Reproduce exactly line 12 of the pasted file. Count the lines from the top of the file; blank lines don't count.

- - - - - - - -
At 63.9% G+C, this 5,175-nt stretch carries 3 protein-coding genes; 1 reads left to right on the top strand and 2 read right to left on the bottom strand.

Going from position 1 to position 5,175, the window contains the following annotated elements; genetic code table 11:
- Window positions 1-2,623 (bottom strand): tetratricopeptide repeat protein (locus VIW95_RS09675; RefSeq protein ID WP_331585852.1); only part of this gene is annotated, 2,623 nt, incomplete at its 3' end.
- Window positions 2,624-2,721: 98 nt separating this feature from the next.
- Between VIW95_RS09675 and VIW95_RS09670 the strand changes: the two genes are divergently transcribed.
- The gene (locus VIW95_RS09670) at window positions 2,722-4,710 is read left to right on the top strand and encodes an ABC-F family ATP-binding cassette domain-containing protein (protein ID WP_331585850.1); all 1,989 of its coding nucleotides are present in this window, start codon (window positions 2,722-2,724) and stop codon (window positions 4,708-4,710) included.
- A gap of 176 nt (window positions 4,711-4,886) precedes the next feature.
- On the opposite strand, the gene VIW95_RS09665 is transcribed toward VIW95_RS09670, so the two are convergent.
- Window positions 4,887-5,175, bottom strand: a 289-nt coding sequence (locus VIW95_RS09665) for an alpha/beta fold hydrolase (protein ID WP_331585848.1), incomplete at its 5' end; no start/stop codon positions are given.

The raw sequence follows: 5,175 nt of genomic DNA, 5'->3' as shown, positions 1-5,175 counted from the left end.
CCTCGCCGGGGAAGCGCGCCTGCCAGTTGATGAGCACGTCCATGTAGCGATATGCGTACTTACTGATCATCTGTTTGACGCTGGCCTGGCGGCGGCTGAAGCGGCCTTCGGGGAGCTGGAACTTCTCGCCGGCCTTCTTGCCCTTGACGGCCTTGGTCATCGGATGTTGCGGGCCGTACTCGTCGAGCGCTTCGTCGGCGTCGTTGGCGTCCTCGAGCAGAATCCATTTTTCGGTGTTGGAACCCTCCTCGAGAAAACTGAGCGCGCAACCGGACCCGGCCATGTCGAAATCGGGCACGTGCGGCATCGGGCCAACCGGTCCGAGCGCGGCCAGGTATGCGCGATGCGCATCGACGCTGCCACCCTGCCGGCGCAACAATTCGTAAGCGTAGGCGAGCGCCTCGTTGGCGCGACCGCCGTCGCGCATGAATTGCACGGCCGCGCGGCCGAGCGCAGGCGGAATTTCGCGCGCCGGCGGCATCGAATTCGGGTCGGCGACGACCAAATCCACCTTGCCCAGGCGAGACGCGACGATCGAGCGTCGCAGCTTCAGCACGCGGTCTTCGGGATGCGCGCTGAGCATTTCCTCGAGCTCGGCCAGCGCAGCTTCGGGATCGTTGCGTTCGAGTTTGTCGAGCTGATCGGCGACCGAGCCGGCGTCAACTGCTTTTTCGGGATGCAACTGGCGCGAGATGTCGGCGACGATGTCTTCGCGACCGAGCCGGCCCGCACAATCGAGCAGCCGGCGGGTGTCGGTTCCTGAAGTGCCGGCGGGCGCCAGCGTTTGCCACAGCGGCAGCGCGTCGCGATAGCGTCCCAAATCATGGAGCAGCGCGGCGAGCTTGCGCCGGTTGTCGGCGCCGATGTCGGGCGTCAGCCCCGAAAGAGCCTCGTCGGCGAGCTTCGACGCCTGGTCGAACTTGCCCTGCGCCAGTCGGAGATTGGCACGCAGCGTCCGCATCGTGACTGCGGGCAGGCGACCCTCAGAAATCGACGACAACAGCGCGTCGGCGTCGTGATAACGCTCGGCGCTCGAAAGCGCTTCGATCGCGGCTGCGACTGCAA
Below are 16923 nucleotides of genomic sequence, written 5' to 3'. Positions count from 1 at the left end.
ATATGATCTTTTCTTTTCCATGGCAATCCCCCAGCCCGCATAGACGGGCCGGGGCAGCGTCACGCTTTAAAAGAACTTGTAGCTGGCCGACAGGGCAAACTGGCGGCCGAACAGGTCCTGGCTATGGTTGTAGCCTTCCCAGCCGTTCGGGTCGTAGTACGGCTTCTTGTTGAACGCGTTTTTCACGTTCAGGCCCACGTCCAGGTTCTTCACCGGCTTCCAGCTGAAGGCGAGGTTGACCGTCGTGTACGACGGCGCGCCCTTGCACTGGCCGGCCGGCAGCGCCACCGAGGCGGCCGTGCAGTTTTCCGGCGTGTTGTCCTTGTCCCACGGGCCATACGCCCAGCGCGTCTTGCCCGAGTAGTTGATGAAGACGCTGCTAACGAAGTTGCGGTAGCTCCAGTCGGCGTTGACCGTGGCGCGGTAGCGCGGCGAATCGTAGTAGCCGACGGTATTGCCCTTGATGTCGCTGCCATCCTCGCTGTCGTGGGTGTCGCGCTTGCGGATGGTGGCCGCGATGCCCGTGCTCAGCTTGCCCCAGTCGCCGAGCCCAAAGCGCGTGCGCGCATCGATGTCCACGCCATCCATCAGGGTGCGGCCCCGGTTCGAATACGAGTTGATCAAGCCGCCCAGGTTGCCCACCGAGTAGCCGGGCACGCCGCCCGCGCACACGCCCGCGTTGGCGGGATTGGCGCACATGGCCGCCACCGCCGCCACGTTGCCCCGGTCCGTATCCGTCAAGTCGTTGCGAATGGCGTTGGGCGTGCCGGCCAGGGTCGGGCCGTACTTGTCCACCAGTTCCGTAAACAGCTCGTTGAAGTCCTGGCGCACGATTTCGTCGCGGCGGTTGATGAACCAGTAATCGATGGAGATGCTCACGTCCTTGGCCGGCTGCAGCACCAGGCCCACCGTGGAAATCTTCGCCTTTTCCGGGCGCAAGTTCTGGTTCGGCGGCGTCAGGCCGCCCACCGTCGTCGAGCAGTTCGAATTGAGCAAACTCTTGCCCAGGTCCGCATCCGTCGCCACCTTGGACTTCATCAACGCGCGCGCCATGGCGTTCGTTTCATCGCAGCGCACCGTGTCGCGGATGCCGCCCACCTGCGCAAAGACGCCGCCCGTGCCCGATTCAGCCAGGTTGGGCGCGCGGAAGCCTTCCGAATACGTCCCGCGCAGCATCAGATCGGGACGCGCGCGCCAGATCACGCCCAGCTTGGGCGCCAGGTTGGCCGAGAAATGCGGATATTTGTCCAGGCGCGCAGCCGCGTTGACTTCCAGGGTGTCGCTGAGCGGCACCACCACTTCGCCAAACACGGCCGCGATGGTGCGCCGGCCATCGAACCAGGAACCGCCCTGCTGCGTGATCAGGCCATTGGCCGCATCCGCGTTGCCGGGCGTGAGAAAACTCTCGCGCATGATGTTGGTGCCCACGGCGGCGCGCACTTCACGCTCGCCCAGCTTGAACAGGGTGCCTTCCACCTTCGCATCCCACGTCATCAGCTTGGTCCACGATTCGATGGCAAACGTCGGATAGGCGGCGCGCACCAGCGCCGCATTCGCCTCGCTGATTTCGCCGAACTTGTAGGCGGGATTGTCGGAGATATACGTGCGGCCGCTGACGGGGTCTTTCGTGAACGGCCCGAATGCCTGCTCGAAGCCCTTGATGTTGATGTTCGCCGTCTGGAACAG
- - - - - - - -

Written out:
Below are 16923 nucleotides of genomic sequence, written 5' to 3'. Positions count from 1 at the left end.